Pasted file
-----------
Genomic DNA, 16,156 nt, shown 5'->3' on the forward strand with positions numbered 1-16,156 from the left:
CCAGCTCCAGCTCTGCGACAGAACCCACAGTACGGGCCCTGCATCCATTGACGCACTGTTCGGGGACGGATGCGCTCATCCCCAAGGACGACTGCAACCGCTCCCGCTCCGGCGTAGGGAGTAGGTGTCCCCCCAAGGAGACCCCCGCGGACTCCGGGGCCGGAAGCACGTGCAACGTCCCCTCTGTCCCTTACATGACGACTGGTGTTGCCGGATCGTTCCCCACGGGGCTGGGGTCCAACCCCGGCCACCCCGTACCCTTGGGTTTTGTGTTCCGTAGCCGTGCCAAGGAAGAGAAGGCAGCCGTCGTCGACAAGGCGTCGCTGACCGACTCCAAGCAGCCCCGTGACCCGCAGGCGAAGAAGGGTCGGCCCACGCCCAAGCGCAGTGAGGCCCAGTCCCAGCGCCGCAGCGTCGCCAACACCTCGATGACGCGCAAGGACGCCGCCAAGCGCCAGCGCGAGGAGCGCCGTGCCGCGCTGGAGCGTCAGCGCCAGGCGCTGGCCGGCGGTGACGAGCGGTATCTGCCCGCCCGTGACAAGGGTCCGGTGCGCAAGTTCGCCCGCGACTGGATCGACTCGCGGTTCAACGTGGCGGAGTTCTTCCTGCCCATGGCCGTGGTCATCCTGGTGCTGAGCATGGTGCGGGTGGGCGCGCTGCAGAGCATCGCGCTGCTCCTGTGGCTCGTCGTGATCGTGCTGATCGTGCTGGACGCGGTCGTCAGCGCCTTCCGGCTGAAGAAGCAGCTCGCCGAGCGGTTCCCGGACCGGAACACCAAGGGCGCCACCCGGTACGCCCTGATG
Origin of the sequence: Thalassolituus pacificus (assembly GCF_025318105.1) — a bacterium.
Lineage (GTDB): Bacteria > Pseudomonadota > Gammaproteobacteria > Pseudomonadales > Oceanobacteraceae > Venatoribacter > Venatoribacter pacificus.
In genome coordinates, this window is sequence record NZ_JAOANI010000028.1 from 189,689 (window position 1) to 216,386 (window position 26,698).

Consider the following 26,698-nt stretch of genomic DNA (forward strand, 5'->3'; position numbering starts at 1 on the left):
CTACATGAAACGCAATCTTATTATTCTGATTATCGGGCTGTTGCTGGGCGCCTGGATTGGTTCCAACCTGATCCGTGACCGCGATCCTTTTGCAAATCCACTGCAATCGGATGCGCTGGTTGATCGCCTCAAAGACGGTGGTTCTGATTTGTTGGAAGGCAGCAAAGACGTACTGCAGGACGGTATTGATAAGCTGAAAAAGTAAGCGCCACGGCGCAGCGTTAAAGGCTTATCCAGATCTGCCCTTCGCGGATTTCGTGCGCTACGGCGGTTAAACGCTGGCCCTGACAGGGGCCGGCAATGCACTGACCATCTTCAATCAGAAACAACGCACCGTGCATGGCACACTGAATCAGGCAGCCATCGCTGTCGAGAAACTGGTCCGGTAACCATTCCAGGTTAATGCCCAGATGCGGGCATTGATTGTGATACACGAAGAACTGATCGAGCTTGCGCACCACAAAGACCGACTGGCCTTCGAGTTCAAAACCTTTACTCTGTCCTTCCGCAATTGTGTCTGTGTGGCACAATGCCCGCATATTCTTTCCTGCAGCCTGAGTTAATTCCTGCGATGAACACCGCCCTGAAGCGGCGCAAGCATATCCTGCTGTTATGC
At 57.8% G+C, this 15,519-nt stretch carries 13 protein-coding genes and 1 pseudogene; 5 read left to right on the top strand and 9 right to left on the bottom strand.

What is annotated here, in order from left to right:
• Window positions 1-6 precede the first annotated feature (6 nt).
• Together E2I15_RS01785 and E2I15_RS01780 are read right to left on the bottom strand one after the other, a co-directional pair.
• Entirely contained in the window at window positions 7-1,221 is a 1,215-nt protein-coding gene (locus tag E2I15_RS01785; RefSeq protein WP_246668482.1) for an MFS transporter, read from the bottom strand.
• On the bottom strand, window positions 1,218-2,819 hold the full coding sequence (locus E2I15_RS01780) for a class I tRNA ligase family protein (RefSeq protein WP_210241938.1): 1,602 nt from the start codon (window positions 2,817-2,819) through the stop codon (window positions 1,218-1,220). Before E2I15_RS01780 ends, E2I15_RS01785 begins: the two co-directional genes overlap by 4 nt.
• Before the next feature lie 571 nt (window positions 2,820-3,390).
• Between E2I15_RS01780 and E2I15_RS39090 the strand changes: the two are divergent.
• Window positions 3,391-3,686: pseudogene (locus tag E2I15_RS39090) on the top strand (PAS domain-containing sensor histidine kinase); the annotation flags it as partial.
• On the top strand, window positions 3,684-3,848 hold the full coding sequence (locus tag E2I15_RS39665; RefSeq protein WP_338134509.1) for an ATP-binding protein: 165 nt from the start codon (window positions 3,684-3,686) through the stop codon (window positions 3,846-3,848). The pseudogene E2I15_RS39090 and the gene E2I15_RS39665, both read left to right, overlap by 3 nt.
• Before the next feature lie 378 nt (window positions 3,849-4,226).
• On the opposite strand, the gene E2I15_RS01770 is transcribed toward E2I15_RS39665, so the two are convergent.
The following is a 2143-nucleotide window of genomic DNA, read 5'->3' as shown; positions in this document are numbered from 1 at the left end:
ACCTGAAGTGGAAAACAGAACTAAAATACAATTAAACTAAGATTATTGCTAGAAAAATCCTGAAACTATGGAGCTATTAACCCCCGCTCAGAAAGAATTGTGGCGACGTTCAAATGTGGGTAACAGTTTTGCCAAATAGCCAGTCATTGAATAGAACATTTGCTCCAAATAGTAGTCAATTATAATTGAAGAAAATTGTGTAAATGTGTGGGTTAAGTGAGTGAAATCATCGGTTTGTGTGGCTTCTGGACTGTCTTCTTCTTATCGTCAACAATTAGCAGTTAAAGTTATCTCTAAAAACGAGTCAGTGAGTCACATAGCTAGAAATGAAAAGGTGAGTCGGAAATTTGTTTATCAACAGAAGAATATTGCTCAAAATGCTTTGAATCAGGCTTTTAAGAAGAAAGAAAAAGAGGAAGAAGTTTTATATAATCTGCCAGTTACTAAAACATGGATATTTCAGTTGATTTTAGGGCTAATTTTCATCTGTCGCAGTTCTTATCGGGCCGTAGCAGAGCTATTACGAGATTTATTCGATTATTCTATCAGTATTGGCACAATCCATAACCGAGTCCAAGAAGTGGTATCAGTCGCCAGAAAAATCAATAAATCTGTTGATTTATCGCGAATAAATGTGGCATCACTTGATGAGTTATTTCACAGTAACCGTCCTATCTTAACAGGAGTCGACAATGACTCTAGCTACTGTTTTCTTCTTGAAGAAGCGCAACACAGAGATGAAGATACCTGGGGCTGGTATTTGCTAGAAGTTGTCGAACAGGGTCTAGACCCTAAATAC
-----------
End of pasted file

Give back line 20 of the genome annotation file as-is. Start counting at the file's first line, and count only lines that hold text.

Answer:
The following is a 2143-nucleotide window of genomic DNA, read 5'->3' as shown; positions in this document are numbered from 1 at the left end: